LLC and related parties. Solow claims that Aspect breached a limited partnership
agreement under which another limited partnership was formed to seek out, acquire
and develop oil and gas producing properties through the use of three-dimensional
seismic technology. After the trial court dismissed several of Solow’s claims, he
amended his complaint in February 2004. Aspect again moved to dismiss and for
summary judgment. In October 2004, the court granted the motion to dismiss but
denied the motion for summary judgment.
Solow filed document requests in December 2004, but took no further action
for the next 21 months. He resumed litigation in October 2006. During the period
from October 2006 through July 2008, Solow filed requests for discovery, took and
defended a few depositions, and filed a second amended complaint. Thereafter,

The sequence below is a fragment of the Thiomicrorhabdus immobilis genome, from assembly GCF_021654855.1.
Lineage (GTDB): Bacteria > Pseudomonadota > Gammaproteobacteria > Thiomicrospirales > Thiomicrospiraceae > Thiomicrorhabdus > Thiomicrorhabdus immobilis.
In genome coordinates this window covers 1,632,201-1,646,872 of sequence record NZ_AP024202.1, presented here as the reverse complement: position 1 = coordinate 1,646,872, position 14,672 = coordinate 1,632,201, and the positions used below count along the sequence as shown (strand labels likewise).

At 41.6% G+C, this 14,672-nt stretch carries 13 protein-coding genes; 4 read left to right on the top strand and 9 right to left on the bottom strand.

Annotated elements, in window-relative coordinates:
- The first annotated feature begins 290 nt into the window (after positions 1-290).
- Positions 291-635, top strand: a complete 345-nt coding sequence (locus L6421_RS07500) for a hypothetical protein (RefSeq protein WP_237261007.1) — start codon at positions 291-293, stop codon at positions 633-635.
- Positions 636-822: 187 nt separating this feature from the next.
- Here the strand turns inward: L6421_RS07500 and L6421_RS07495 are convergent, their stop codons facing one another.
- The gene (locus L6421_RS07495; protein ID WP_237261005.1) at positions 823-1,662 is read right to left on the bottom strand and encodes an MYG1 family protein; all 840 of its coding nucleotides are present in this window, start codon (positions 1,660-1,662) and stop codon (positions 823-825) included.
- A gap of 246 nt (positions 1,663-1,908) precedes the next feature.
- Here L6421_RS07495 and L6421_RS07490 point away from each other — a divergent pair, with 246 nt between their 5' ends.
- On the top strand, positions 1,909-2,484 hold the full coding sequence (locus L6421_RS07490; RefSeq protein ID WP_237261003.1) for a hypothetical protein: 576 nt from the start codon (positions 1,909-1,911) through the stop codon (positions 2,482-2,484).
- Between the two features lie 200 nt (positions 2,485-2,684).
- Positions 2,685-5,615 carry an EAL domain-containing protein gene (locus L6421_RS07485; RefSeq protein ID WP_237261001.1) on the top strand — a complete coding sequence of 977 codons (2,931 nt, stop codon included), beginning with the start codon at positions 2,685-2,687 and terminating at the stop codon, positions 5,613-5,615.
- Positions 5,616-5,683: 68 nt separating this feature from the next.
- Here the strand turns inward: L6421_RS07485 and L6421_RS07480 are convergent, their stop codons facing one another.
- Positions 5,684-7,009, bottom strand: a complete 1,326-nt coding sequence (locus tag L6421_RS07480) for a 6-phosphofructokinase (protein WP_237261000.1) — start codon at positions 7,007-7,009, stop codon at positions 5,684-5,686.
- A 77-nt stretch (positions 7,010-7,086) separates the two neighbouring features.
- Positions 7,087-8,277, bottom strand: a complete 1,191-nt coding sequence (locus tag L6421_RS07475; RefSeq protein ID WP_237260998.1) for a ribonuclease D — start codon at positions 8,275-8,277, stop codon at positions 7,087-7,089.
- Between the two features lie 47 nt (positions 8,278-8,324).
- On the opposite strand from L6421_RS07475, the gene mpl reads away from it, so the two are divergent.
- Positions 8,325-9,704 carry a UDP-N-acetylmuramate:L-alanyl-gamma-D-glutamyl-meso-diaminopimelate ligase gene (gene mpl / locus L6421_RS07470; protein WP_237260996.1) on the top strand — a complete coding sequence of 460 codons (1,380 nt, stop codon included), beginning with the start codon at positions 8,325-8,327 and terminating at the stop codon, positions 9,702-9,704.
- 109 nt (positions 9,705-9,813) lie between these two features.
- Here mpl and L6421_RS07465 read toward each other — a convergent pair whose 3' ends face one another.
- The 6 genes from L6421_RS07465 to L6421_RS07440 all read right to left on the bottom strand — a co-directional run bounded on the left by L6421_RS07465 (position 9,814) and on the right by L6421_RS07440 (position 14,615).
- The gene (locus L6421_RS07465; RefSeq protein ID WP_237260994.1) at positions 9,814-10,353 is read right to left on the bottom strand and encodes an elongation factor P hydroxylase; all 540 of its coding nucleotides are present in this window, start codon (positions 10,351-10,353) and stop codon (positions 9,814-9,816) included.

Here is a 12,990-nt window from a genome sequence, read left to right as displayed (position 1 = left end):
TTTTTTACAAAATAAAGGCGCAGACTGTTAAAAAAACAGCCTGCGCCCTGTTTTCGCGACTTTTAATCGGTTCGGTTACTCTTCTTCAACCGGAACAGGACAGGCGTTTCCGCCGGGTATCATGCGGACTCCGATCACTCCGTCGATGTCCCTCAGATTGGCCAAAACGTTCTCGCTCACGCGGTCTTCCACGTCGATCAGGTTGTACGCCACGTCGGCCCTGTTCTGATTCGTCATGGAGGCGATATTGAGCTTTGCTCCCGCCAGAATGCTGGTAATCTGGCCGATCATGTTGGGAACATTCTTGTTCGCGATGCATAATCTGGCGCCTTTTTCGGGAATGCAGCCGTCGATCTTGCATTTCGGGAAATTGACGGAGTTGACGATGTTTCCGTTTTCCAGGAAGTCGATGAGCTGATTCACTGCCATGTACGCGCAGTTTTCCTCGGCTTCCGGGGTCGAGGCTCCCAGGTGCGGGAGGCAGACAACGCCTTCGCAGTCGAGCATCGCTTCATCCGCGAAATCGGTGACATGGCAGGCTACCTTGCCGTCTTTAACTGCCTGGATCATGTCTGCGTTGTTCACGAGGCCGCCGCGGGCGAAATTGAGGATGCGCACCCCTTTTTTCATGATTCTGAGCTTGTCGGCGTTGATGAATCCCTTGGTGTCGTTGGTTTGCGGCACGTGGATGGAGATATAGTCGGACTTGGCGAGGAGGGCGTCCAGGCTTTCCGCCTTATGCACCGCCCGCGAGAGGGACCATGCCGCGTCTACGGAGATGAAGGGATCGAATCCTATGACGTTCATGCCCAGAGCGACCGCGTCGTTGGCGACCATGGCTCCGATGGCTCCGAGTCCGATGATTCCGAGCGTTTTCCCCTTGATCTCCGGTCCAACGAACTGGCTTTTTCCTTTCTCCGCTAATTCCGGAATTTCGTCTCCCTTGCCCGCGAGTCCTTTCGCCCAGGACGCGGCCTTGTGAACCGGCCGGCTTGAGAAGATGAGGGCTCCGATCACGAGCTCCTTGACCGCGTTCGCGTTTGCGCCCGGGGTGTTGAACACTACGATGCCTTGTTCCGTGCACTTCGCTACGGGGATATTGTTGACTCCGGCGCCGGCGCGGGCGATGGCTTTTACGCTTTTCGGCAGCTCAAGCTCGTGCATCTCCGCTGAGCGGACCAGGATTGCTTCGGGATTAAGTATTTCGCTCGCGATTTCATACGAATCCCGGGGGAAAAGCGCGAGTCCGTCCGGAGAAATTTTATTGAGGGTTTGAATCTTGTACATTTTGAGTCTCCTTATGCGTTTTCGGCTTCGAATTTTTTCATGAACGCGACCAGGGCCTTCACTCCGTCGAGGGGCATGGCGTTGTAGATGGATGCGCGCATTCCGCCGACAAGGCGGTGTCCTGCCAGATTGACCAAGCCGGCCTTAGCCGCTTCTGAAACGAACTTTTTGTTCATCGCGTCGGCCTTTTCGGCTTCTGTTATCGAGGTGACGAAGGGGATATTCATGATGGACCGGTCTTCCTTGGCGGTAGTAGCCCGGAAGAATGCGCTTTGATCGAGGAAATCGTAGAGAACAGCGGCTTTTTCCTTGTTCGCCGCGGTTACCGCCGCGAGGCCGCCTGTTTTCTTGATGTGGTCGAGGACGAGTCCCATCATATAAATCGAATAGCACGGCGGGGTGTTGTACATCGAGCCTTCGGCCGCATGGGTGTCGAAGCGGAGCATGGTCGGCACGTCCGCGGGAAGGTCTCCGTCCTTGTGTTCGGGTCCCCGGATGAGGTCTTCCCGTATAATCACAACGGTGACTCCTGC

Solow took no action to pursue his claims. During this period of inactivity, Solow’s
New York and local counsel withdrew from representing him. By letter dated
March 13, 2009, Solow advised the court that he was appearing pro se until he
retained new counsel. There were no docket entries in this case from April 2009 until
On January 11, 2011, the trial court sent a status letter to former counsel
advising that there was no activity for more than one year, and that the court might
dismiss the case without further notice under Chancery Court Rule 41 (e). No party
responded to the court’s status letter, and the case was dismissed on March 9, 2011.
Four months later, Solow’s former counsel advised the court that Solow did not
receive the January status letter until recently. Former counsel requested that the
order of dismissal be vacated and that Solow be given 20 days to submit a case
management order to govern future proceedings.
The court gave Solow until August 1, 2011, to move to vacate the order.
Shortly before the due date, new counsel appeared on behalf of Solow, and his motion
to vacate was timely filed. In it, Solow argued that the “good reason” for his inaction
was that he was actively seeking new counsel and that he was engaged in substantive
settlement negotiations. Opposing counsel described the settlement discussions as
“wholly conceptual,” and added that the parties never discussed a stay. The trial